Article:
To begin the liberation of Peru, Argentina and Chile signed a treaty on February 5, 1819, to prepare for the invasion. San Martín believed that the liberation of Argentina would not be complete until the royalist stronghold in Peru was defeated.[5]

Peruvian campaign edit

Following the Battle of Maipú and the liberation of Chile, the patriots began to prepare for an amphibious assault to liberate Peru. Although the costs of the campaign were originally to be assumed by Chile and Argentina, however, Bernardo O'Higgins' Chilean government absorbed most of its costs of the campaign. It was determined that the land army would be commanded by José de San Martín, and the navy would be commanded by Admiral Thomas Alexander Cochrane.

The 4,118-man Liberating Expedition of Peru made an amphibious landing on August 21, 1820, in Valparaiso under a Chilean flag. On September 7, the expedition arrived in the bay of Pisco in present-day Ica and captured the province by the following day. In an attempt to negotiate, the viceroy of Peru sent a letter to San Martín on September 15; however, negotiations broke down on October 14 with no clear result.

Beginning of hostilities edit

On October 9, 1820, Cuzco's reserve grenadier regiment began to rebel; this culminated in the proclamation of the independence of Guayaquil. On October 21, San Martín created the flag of the Republic of Peru.

Hostilities began with a campaign in the Peruvian highlands led by General Juan Antonio Álvarez de Arenales from October 4, 1820, to January 8, 1821. Arenales rejoined General San Martín in Huaura, and proclaimed the independence of the city of Huamanga (Ayacucho) on November 1, 1820. This was followed by the Battle of Cerro de Pasco, where Arenales defeated a royalist division sent by Viceroy Joaquín de la Pezuela. The rest of the liberation forces (under Admiral Cochrane) captured the royalist frigate Esmeralda on November 9, 1820, dealing the royalist navy a heavy blow. On December 2, the royalist battalion Batallón Voltígeros de la Guardia defected to the patriot side. On January 8, 1821, Arenales' troops rejoined the rest of the expedition on the coast.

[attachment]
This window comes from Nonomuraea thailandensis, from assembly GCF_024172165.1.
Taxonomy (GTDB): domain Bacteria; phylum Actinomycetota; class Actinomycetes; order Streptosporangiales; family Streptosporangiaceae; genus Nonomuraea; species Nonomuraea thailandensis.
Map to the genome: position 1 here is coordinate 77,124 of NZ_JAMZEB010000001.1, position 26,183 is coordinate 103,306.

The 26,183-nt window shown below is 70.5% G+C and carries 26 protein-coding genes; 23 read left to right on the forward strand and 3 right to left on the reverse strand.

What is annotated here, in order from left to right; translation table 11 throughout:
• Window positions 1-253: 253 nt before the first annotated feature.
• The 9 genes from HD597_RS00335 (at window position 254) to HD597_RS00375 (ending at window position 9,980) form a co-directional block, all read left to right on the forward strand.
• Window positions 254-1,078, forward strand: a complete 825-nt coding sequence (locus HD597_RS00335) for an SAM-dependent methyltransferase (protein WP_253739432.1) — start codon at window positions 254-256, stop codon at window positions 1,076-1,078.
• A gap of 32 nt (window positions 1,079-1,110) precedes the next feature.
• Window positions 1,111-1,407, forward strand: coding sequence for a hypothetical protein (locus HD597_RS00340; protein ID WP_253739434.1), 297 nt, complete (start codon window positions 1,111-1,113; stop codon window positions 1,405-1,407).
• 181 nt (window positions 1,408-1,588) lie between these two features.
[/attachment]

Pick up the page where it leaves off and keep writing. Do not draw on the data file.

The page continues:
Viceroy Pezuela was replaced by General José de la Serna on January 29, 1821. In March, insurgents led by Cochrane attacked the royalist ports of Arica and Tacna. The new viceroy announced his departure from Lima on June 5, 1821, but ordered a garrison to resist the patriots in the Real Felipe Fortress; this led to the first siege of Callao. The royalist army, under General José de Canterac, left Lima for the highlands on June 25, 1821. Arenales was sent by San Martín to observe the royalist retreat, and the expedition entered Lima two days later.

Declaration of independence edit

In Lima, San Martín invited the population to swear an oath to the cause of independence. The Act of Independence of Peru was signed on July 15, 1821. Future minister of international relations Manuel Pérez de Tudela wrote the act. Cochrane was welcomed into Lima two days later, and San Martín proclaimed independence in the city's Plaza Mayor on July 28, 1821.

San Martín leaves Peru edit